Attention Deficit Disorder (ADD) and Attention Deficit Hyperactivity Disorder (ADHD) are neurodevelopmental disorders, affecting both children and adults, are typically associated with challenges in maintaining attention, hyperactivity, and impulsive behavior.
However, the narrative around ADD and ADHD is predominantly shaped by conventional medicine, often overlooking the potential benefits of a holistic, alternative approach to understanding and managing these conditions.
In this new series of articles we’ll be diving deep into this subject. Then stems from seeing several adults friends recently diagnosed with these issues, and in several cases getting on medications that really did help them. As is typical, throughout this series I’ll cover the conventional outlook and treatment as well as the holistic outlook and alternatives, and herbs that may be helpful.
Buckle in, this will be a comprehensive ride through the territory.
ADD and ADHD Symptoms and Diagnosis
Attention Deficit Disorder (ADD) and Attention Deficit Hyperactivity Disorder (ADHD) are neurodevelopmental disorders characterized by a range of behavioral symptoms.
ADHD is the official diagnosis, which can be divided into three subtypes: predominantly inattentive, predominantly hyperactive-impulsive, and combined.
- The inattentive type of ADHD, formerly known as ADD, is often used to describe those who have trouble focusing but aren’t necessarily hyperactive or impulsive.
- Hyperactive-impulsive ADHD obviously includes symptoms of excessive energy and impulsive actions.
- The combined type exhibits a mix of both inattentiveness and hyperactivity/impulsivity.
However, these symptoms can vary significantly from person to person. Plus, how these symptoms manifest can vary greatly. For example, inattention might look like forgetfulness in daily activities, while hyperactivity might be evident in constant fidgeting or an inability to remain seated.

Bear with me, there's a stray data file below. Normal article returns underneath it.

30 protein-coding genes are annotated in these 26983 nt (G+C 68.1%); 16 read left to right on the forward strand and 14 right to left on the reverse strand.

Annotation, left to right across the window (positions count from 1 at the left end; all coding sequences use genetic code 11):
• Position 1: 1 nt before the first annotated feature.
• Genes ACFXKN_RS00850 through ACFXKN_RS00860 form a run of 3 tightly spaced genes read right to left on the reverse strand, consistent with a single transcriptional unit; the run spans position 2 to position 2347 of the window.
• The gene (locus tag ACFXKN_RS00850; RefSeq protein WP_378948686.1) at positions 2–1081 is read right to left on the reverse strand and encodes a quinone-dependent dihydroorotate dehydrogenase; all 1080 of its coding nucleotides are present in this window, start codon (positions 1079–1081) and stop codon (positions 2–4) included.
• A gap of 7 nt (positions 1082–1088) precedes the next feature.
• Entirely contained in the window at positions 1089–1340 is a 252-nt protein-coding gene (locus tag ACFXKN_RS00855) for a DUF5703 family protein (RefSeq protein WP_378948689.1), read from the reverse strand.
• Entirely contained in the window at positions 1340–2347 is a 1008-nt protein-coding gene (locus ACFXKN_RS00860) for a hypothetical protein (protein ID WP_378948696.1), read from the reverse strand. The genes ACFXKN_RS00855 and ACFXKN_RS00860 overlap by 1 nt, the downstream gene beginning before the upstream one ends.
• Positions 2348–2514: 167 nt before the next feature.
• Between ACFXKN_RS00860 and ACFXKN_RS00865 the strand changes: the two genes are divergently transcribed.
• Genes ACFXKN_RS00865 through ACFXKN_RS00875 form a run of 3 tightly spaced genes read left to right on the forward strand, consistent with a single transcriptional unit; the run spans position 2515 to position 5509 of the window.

Signs of inattention may include challenges with:
- Paying close attention to details or making seemingly careless mistakes at work or during other activities
- Sustaining attention for long tasks, such as preparing reports, completing forms, or reviewing lengthy papers
- Listening closely when spoken to directly
- Following instructions and finishing duties in the workplace
- Organizing tasks and activities and managing time
- Engaging in tasks that require sustained attention
- Losing things such as keys, wallets, and phones
- Being easily distracted by unrelated thoughts or stimuli
- Being forgetful in daily activities, such as paying bills, keeping appointments, or returning calls
Signs of hyperactivity and impulsivity may include:
- Experiencing extreme restlessness, difficulty sitting still for extended periods, and/or wearing others out with one’s activity
- Fidgeting with or tapping hands or feet or squirming in seat
- Being unable to engage quietly in leisure activities
- Talking excessively
- Answering questions before they are asked completely
- Having difficulty waiting one’s turn, such as when waiting in line
- Interrupting or intruding on others
Diagnosis is usually based on a detailed history of the individual’s behavior across different settings and may involve input from others. Note that it is based completely on symptoms with no sort of physiological testing involved.
Prevalence and Demographics
ADHD symptoms typically emerge in early childhood, often by the age of 7. However, diagnosis can occur at any age, and symptoms can persist into adulthood.
Historically, ADHD has been diagnosed more frequently in boys than in girls, partly due to the overt nature of hyperactivity symptoms often seen in boys. However, girls with the disorder, often presenting more inattentive symptoms, may be underdiagnosed.